Darling Lane - after Darling Terrace at 562-566 Parliament which was built in 1877 by William Darling.
Flos Jewell Williams 1893 - 1970
A Writer with a Passion for Western Canada
Flos Jewell Williams was born in Toronto and attended Jarvis Collegiate and Toronto Normal School. She began teaching in Bobcaygeon in the Kawartha Lakes District, which established the setting for her first novel. After teaching for many years in Toronto, she married and moved to Calgary. As she was separated from her friends and family, she began to write. She submitted, The Judgement of Solomon, to the Hodder & Stoughton Canadian contest and won a prize of $2,500. This came as a big surprise, as she had not previously written.
While living in Calgary, she raised her twin sons and contributed poetry, short stories and articles to Canadian periodicals, to qualify for membership in the Canadian Women’s Press Club.
In 1949 she won second prize in the Ryerson book contest for Fold Home, set in the Cariboo district of British Columbia.
Her novels dramatized the experiences of immigrants building a new life in the harsh Canadian rural environment.
Flos Jewell Williams was one of the best known women writers of Western Canada.
Clara Lane – after the daughter of the Venerable Samuel J. Boddy, Ms. Clara Boddy was an original house owner on Aberdeen Avenue. The Boddy Estate lands were subdivided and sold for housing development along Aberdeen Avenue by Ms. Boddy.
Reverend Boddy Lane - after Samuel Johnson Boddy, D.C.L. who was born in 1826 and who later lived at 21 Winchester Street. Boddy was a reverend who immigrated to Canada from England in 1858. Having held the position of Assistant Minister of St. James Cathedral, he set forth to establish a new parish in 1863.
St. James Cathedral
St. James- The-Less afforded Boddy an interim location near Parliament and Wellesley Streets until the Anglican parish of St. Peter’s was created in 1866. Reverend Boddy opened the facility and was named rector. Reverend Boddy can be credited for sending a representative to Chicago to study the street paving methods of the day and for seeing to it that streets in the area of Cabbagetown were paved for the first time. Upon his death in 1905, Boddy had held the position of Archdeacon of York for nearly 25 years.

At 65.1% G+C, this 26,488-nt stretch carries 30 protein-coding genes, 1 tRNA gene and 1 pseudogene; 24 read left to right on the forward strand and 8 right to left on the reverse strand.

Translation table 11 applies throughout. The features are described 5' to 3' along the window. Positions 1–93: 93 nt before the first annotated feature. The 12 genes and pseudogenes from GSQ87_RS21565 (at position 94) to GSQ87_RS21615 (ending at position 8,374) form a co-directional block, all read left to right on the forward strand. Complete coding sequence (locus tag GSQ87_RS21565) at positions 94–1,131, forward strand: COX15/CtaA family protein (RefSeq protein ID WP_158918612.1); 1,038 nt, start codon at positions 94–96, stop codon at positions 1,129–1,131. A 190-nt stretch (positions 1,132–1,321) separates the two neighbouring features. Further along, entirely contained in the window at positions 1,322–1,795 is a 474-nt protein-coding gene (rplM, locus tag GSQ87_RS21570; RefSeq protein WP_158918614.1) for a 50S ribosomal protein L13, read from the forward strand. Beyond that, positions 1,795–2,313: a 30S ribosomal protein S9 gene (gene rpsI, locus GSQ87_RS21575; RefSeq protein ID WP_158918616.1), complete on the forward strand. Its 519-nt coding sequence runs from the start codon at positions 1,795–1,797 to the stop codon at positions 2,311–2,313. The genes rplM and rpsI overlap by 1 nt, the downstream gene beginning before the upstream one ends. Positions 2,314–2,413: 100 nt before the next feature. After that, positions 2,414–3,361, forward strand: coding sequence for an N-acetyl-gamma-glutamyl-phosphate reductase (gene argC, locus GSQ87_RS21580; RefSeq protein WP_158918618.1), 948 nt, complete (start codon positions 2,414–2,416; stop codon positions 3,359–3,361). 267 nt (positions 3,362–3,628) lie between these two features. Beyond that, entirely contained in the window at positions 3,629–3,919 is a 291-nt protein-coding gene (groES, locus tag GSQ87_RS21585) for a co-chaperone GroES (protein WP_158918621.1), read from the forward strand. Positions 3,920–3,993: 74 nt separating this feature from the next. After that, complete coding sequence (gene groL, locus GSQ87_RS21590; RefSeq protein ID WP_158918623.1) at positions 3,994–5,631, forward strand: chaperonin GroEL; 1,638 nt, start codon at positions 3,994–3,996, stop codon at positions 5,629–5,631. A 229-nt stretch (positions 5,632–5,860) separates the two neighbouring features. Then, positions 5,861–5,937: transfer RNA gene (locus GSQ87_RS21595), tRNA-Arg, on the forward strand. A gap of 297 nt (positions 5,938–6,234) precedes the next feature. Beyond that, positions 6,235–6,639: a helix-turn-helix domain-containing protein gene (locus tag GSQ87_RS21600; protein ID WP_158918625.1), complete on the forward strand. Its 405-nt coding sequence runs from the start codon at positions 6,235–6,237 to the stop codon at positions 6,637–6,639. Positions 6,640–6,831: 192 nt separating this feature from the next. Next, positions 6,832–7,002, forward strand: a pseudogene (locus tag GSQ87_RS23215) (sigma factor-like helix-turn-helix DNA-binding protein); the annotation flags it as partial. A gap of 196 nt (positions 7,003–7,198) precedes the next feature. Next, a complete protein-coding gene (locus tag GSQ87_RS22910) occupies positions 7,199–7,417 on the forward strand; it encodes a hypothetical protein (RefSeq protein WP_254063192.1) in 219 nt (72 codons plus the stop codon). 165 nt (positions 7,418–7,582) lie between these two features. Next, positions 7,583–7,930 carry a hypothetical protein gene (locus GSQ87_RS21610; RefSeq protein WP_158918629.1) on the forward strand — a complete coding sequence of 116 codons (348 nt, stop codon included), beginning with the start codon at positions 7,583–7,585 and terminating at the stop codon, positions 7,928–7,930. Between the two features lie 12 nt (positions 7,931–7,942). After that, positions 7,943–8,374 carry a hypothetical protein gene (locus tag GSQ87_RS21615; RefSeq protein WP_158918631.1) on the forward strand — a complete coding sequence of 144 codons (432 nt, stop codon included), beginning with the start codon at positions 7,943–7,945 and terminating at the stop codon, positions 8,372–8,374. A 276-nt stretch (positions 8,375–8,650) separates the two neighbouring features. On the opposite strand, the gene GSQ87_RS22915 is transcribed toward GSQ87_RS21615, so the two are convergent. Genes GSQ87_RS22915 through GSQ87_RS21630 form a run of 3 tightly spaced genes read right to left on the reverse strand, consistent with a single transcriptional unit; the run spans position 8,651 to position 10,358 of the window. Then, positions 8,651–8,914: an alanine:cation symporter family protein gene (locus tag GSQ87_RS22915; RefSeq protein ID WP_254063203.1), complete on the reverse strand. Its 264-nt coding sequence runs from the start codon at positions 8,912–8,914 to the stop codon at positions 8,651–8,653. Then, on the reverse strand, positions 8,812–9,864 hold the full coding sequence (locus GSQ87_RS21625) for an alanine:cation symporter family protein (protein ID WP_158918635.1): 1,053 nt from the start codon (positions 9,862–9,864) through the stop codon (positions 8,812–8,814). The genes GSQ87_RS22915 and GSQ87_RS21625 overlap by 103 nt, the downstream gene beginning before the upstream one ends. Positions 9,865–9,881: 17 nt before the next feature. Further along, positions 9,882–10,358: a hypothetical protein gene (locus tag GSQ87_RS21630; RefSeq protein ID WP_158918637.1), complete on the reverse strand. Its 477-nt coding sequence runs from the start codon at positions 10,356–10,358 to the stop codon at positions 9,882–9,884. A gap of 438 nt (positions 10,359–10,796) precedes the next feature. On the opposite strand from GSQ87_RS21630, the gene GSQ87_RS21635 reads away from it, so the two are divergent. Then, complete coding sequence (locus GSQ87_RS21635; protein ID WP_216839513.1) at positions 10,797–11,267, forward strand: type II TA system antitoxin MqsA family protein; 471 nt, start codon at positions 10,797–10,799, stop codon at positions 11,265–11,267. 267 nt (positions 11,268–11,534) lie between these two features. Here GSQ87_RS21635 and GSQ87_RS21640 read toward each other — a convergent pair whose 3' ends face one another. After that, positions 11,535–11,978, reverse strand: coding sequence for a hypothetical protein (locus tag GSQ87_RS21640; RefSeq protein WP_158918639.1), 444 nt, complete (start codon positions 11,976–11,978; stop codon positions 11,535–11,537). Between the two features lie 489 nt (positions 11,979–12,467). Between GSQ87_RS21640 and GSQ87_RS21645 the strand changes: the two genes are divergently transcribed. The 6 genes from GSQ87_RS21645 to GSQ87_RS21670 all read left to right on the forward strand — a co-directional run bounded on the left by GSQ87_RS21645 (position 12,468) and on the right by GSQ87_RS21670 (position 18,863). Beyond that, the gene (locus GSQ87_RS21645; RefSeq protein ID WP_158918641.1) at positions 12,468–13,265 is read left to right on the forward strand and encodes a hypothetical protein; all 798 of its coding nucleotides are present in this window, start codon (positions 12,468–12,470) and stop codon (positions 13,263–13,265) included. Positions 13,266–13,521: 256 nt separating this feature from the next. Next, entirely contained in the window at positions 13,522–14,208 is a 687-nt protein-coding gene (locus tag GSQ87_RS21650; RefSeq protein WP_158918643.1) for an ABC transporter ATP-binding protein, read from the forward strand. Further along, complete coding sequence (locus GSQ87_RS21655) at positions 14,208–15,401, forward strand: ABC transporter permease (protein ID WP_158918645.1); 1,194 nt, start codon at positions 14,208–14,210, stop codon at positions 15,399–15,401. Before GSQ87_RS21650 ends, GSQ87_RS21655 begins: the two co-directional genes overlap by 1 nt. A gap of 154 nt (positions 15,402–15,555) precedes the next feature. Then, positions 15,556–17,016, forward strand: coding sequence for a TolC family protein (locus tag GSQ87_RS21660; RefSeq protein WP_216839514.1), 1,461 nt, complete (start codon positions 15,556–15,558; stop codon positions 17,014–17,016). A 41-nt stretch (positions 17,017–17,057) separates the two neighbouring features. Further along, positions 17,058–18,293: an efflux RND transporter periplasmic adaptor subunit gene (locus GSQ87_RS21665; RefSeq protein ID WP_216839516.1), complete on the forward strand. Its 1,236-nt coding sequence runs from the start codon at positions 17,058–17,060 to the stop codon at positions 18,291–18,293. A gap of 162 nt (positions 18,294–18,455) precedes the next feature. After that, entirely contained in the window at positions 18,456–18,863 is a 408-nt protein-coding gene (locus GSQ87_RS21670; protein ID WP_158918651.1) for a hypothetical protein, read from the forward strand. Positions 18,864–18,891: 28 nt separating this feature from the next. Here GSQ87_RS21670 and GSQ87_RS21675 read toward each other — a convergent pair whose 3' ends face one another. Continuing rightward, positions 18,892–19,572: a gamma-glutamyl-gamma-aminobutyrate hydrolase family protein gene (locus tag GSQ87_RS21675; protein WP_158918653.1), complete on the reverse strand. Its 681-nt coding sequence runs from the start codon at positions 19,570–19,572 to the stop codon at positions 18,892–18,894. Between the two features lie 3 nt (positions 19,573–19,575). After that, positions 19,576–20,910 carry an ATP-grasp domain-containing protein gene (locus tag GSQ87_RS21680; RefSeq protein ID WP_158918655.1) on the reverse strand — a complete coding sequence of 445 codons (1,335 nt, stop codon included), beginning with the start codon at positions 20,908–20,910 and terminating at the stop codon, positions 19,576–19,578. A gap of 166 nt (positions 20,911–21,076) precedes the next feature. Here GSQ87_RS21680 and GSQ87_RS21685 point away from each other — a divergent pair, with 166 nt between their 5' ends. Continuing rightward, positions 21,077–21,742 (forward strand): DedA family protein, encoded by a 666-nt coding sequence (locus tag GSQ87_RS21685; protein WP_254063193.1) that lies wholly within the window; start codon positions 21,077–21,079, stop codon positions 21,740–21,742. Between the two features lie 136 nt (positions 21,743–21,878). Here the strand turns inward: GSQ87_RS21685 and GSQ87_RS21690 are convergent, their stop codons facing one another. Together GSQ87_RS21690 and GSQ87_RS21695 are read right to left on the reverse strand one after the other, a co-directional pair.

COULD NOT FIND REVEREND BODDY LANE
Ishbel Lane – after Lady Aberdeen, born Ishbel Mari Majoribanks, and wife of John Cambell Gordon, 1st Marquess of Aberdeen and Temair, Governor General of Canada 1893-98.
Neutral Lane - after the First Nations tribe of people who shared with other tribes in the ownership of the land. In 1871, approximately 28,484 Native people lived in the area.
Dr. Rowena Hume, M.D. 1877 - 1966
A Founder of Women’s College Hospital
Rowena Grace Douglas Hume was born in Galt, Ontario, the youngest of 12 children. She was a graduate of Galt Collegiate Institute, and University of Trinity College. She took post-graduate studies in England and the United States before returning to Canada to take a position at the Ontario Medical College for Women.
Deputy police chief Jim Noble’s (1924-2003) obituary gives us interesting insights in the arrest in Dr. Hume’s case (Noble was the officer who arrested the murderer):
“in one of many infamous cases that he handled, Noble solved the murder of an 89-year-old female doctor, Rowena Hume, who was viciously beaten to death by a Salvation Army derelict whom she had hired to do a few odd jobs. Two days after the murder, having followed a series of clues, Noble nabbed the suspect on a downtown street; the man blurted out a confession almost instantly.”